Sacrificing academic integrity for funding

By Gauntlet Editorial Board

A report by the Canadian Association of University Teachers recently revealed that the U of C has signed deals that essentially give corporate donors veto-power over where their research grants are spent. This report has brought the U of C’s reputation into question. Academic institutions have a responsibility to provide an education free from private interests.

Education is a public trust, not a corporate commodity. The U of C’s deal with five oil companies including Nexen, ConocoPhillips, Shell — otherwise known as the Alberta Ingenuity Centre for In-situ Energy — has netted the university $10 million a year from these donors since it was signed in 2007. AICISE is governed by a body known as the Management Advisory Board, which, according to the report, has the power to “approve or disapprove plans and budgets proposed by the university for the AICISE Core Program.”

The deal also stipulates that any motion can pass with a simple majority vote. However, the 10-member board must consist of seven members external to the university. The names of board members are not public. The U of C has effectively relinquished a majority vote over a board that is unaccountable to students and staff, to which millions are donated. This is a problem.

When the university cedes its right to dictate how and where research funds are spent, the university effectively becomes a proxy research branch for corporations with no accountability to the student body.

This lack of transparency is evident in another deal outlined in the report. The Consortium for Heavy Oil Research by university scientists allows sponsors — including Nexen and Husky Oil — to pull funding if “information designated as confidential” is leaked to the public. Sponsors have the right to dictate which pieces of information should be considered confidential. Donation totals have been redacted in the released document. These secrets benefit neither the university’s researchers nor its students nor its reputation.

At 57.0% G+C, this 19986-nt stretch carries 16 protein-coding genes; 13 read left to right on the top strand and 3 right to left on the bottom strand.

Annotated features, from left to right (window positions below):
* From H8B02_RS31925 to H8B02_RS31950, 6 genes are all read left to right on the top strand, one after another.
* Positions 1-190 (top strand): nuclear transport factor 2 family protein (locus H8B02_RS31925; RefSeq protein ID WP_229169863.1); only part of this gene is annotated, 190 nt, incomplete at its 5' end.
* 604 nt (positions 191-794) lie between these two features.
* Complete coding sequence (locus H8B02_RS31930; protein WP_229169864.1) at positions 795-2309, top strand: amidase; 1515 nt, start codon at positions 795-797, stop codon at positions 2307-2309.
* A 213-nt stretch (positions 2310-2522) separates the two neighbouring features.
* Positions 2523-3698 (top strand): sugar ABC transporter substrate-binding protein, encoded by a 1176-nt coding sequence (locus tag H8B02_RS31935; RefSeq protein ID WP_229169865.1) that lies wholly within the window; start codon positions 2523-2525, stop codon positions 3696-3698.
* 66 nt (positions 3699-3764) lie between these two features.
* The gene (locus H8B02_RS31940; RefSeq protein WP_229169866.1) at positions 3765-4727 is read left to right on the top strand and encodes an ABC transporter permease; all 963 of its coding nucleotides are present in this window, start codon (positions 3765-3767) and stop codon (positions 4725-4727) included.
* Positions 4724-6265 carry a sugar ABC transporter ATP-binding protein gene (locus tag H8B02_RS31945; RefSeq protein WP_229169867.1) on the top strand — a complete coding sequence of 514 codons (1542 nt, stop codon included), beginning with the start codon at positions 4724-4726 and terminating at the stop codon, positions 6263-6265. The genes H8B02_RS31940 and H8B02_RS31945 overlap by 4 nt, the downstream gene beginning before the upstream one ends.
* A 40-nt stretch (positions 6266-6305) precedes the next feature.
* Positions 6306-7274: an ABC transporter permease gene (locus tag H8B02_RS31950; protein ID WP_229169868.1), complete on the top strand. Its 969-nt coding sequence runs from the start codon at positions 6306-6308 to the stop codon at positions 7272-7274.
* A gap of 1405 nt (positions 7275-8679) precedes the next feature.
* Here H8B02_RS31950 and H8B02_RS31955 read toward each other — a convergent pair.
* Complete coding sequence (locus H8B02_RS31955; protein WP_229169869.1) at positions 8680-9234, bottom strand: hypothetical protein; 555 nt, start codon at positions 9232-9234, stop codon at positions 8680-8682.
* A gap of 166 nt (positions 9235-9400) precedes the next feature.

We should not be surprised about the willingness of corporations to strike deals to their benefit. As they are motivated by profit, controlling how research dollars are spent could potentially lead to higher profit margins. A company’s desire to fund research for its own gain is to be expected. However, relying on corporate generosity comes with strings attached. When corporations are granted control over policy, there is a conflict of interest. The U of C has created such a conflict with these deals.

Although these deals were struck between 2005–07, they are indicative of the corporate funding that the university has pursued in the wake of the March budget cuts. The university is currently trying to remedy its dependence on the vagaries of the provincial government, yet the government is the best source of objective funding. Administration needs a steady stream of revenue to hit its Eyes High benchmark of becoming one of Canada’s top-five research institutions.

The provincial government can and should objectively assess the university’s spending more effectively and with greater transparency than a private corporation. The priorities of our provincial government, however, do not align with that logic. The Redford government is eager to toy with the post-secondary budget on a whim by cutting devastating portions of funding but then injecting a supplementary $50 million earlier this November.

The reason they cut the post-secondary budget is because they claimed to not have enough money. Alberta has the lowest corporate income tax rate compared to other provinces and increasing this by a small percentage could provide millions in revenue, which could be put into objective and balanced post-secondary funding.

Alberta’s current model of education funding is unsustainable and universities will continue to look for funding elsewhere if the province is not willing to provide stable and adequate resources. We can expect these channels to be less transparent, less accountable and less ethical. University research should benefit society as a whole, not the long-term strategies of a corporation.

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